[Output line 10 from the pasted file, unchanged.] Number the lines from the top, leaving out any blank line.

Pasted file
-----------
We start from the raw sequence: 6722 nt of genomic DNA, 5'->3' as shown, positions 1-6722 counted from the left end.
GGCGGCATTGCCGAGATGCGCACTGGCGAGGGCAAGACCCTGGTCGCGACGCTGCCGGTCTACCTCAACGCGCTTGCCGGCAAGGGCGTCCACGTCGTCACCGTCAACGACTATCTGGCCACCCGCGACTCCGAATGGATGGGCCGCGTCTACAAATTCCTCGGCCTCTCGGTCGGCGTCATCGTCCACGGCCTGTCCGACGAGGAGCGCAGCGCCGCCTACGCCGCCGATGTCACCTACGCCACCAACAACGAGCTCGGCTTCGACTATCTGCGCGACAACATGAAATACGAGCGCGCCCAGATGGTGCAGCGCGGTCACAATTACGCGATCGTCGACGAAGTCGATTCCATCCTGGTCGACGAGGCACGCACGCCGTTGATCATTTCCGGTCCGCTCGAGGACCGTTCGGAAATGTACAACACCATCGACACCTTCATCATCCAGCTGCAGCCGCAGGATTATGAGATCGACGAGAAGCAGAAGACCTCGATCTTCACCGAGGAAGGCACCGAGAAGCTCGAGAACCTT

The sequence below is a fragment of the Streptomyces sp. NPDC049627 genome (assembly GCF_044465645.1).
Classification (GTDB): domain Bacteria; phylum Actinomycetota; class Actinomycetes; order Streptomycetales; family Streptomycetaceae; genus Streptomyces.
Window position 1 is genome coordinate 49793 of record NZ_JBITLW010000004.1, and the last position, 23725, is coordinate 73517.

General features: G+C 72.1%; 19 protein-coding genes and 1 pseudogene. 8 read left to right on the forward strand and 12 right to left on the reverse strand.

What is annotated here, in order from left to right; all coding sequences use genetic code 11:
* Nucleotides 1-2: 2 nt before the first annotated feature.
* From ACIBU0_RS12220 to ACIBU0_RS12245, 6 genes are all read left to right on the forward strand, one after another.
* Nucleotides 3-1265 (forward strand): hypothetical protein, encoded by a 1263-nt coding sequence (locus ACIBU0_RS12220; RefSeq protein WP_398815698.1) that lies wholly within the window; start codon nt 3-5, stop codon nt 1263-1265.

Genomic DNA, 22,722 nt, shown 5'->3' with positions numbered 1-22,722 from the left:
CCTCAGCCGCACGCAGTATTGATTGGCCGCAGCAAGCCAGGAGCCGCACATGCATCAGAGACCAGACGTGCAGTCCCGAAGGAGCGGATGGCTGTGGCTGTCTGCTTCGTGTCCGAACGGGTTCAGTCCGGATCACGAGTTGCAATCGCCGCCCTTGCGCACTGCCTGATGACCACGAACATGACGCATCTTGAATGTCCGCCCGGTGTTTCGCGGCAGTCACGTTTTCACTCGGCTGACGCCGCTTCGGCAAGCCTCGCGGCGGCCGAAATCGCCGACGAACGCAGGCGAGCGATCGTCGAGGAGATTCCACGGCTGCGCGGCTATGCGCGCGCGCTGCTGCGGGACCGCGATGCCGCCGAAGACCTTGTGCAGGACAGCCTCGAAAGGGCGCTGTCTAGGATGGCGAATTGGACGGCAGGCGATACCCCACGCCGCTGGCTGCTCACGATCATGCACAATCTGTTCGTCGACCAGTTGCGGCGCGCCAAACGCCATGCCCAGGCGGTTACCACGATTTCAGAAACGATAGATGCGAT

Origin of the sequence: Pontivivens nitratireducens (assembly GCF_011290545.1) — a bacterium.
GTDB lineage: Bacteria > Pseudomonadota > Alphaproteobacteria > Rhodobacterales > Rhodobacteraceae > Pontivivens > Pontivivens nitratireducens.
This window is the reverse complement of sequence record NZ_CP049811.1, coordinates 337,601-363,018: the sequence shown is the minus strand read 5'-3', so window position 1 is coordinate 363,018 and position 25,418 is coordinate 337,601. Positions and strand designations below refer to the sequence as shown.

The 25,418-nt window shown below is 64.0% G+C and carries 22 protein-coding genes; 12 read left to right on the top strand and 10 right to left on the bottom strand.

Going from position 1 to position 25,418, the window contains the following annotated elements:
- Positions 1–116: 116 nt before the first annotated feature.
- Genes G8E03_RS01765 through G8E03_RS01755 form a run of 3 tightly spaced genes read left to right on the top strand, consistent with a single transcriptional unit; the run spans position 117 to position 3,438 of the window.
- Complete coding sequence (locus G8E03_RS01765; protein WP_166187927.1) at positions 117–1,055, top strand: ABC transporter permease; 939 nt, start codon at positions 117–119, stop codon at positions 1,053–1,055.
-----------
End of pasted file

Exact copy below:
* Nucleotides 3-1265 (forward strand): hypothetical protein, encoded by a 1263-nt coding sequence (locus ACIBU0_RS12220; RefSeq protein WP_398815698.1) that lies wholly within the window; start codon nt 3-5, stop codon nt 1263-1265.